SUCCESS!

Our mutation created a new user, returning the logged in token and confirmed that the new user exists by also returning the id.

How about we take a look at the user we just created.

Open a new tab in the editor and send off a query for users.

graphiql

How about that nice encrypted password, eh?

Lookin’ good!


Homework

Now, do you think you can you write a resolver function to log in a user that is already signed up?

I’ll help you out with a couple hints.

  1. The function will be quite similar to signing up a user.
  2. Remember that emails are unique? You will want to check if the email exists on User first: context.prisma.user({ email: args.email }).
  3. If it does, use bcrypt to compare the password in args with that of user: bcrypt.compare(args.password, password).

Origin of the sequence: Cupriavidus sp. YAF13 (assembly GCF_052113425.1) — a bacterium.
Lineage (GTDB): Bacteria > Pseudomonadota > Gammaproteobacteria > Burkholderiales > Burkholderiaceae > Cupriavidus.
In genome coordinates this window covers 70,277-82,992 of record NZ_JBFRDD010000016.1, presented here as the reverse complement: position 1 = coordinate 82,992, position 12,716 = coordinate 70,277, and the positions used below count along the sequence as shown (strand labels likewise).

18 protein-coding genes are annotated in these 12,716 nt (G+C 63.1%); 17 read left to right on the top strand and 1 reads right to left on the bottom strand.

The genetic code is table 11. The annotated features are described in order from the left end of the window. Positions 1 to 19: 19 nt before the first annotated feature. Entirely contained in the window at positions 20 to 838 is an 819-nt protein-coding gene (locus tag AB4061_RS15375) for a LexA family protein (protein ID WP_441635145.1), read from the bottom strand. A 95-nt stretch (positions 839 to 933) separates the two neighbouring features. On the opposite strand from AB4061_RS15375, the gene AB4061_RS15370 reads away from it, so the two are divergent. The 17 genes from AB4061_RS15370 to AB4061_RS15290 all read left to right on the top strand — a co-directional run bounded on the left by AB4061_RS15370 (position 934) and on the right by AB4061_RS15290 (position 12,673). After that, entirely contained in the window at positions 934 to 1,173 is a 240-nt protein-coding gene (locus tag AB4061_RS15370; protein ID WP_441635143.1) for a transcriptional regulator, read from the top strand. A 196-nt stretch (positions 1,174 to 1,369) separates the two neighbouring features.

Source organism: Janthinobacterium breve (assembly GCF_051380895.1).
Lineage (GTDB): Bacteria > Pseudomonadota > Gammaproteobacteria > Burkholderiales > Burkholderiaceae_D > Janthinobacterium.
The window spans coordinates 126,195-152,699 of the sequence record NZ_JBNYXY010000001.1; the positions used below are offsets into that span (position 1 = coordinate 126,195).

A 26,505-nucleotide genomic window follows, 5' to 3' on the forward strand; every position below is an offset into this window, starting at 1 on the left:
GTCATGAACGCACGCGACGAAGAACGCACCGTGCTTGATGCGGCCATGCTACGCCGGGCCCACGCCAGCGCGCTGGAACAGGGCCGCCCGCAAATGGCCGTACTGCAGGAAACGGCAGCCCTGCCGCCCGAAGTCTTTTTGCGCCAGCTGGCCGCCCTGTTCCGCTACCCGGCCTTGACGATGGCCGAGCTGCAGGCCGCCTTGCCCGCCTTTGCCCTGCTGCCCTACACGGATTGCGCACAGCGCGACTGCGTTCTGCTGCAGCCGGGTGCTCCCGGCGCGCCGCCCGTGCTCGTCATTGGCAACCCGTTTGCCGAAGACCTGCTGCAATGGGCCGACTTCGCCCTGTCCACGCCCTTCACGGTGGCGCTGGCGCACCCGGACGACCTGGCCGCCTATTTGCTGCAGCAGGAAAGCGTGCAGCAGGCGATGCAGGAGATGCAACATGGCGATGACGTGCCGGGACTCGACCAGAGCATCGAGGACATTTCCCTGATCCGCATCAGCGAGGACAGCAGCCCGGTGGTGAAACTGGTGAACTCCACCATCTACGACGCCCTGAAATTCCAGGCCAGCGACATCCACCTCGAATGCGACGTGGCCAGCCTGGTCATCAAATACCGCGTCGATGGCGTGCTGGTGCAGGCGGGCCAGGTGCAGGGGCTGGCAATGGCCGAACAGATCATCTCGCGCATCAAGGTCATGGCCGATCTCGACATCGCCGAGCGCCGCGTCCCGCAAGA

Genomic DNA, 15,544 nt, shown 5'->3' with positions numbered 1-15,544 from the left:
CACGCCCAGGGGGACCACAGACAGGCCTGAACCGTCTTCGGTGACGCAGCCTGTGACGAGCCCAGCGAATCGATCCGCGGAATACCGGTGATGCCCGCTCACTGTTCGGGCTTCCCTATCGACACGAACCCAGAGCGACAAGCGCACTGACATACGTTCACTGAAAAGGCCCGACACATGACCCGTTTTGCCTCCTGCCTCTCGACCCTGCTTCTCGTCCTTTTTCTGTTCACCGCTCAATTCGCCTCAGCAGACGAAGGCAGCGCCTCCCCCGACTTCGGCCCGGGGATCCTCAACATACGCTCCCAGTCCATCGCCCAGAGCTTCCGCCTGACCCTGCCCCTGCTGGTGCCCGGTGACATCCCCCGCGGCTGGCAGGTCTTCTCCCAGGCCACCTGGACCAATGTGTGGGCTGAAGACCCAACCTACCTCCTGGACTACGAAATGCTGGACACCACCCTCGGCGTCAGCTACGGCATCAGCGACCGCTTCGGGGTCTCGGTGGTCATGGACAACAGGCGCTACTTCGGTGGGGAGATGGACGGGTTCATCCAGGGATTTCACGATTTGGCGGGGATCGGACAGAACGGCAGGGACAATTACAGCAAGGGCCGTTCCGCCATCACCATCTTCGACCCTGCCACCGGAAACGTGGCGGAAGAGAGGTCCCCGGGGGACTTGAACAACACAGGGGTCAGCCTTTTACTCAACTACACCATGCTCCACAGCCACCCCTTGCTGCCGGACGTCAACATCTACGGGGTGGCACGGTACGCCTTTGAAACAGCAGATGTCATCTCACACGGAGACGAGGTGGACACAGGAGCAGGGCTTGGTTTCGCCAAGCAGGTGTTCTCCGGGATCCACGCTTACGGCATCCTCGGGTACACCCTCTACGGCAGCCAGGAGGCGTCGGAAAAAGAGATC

4. Finally, generate and return a token the exact same way we did before.

Conclusion

Great work following along! I hope using practical examples has helped you get a better grasp on how GraphQL and Prisma work.

Here is a brief recap of what we did today:

  • Added fields for email and password to our User model in datamodel.prisma and updated the underlying Prisma database schema by running > prisma deploy.
  • Extended our GraphQL schema to include the new User fields, AuthPayload, and the Signup mutation.
  • Wrote our signup resolver function, implementing jsonwebtoken for generating the signed-in token, and bcryptjs for encrypting the user password.
  • Tested our signup mutation in the Prisma playground.

Great job!

Here is the Final Project Repo if you experienced any issues.

Until next time 😉

Marshal Murphy 2020